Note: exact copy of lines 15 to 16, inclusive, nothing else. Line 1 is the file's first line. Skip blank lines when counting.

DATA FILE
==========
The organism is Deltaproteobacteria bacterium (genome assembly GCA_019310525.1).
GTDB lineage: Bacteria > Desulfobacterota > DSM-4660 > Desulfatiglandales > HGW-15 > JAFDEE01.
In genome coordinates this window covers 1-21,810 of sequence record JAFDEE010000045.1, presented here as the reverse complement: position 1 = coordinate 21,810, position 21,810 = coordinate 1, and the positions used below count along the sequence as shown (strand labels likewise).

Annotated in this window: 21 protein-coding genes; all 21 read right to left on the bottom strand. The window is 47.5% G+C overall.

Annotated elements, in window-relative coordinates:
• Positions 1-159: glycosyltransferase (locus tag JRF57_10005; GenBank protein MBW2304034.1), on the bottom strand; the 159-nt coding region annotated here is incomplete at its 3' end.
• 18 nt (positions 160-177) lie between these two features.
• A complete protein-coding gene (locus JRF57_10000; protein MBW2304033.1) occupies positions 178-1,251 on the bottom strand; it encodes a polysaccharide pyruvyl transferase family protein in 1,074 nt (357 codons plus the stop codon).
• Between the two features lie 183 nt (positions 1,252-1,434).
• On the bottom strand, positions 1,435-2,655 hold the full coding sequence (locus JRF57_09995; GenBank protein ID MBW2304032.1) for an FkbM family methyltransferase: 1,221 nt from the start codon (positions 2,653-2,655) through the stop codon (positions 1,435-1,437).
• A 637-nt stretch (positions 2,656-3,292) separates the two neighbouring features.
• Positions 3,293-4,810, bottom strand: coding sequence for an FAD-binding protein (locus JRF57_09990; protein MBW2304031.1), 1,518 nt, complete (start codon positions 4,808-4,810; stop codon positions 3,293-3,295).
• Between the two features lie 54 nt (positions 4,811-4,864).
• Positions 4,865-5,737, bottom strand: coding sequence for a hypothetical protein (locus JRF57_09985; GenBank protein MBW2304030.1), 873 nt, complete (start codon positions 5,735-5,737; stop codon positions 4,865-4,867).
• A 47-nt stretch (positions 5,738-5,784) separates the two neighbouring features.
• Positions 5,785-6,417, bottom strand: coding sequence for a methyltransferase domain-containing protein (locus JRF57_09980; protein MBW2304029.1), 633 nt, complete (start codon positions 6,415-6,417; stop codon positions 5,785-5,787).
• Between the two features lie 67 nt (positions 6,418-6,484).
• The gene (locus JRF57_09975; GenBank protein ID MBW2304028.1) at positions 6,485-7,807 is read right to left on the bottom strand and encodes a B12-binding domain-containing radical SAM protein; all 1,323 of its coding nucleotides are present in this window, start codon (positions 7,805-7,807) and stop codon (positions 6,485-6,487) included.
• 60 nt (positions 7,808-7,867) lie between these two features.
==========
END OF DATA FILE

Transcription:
• A 47-nt stretch (positions 5,738-5,784) separates the two neighbouring features.
• Positions 5,785-6,417, bottom strand: coding sequence for a methyltransferase domain-containing protein (locus JRF57_09980; protein MBW2304029.1), 633 nt, complete (start codon positions 6,415-6,417; stop codon positions 5,785-5,787).